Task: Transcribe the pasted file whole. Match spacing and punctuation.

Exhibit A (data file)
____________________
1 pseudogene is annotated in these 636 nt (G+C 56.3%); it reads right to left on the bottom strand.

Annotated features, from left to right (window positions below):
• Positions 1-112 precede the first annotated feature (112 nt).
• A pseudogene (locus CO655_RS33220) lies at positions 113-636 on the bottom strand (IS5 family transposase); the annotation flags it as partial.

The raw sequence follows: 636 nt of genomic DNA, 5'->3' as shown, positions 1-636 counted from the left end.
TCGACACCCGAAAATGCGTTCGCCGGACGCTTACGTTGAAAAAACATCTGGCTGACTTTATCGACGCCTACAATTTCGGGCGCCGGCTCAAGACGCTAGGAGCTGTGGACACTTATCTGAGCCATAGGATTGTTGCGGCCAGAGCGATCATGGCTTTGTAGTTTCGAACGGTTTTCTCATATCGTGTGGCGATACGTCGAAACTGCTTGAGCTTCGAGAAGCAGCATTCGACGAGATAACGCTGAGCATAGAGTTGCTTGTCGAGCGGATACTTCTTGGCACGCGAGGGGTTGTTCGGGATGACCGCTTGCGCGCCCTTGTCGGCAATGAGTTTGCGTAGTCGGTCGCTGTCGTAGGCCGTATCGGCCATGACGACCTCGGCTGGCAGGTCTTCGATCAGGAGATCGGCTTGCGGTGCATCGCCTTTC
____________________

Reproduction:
1 pseudogene is annotated in these 636 nt (G+C 56.3%); it reads right to left on the bottom strand.

Annotated features, from left to right (window positions below):
• Positions 1-112 precede the first annotated feature (112 nt).
• A pseudogene (locus CO655_RS33220) lies at positions 113-636 on the bottom strand (IS5 family transposase); the annotation flags it as partial.

The raw sequence follows: 636 nt of genomic DNA, 5'->3' as shown, positions 1-636 counted from the left end.
TCGACACCCGAAAATGCGTTCGCCGGACGCTTACGTTGAAAAAACATCTGGCTGACTTTATCGACGCCTACAATTTCGGGCGCCGGCTCAAGACGCTAGGAGCTGTGGACACTTATCTGAGCCATAGGATTGTTGCGGCCAGAGCGATCATGGCTTTGTAGTTTCGAACGGTTTTCTCATATCGTGTGGCGATACGTCGAAACTGCTTGAGCTTCGAGAAGCAGCATTCGACGAGATAACGCTGAGCATAGAGTTGCTTGTCGAGCGGATACTTCTTGGCACGCGAGGGGTTGTTCGGGATGACCGCTTGCGCGCCCTTGTCGGCAATGAGTTTGCGTAGTCGGTCGCTGTCGTAGGCCGTATCGGCCATGACGACCTCGGCTGGCAGGTCTTCGATCAGGAGATCGGCTTGCGGTGCATCGCCTTTC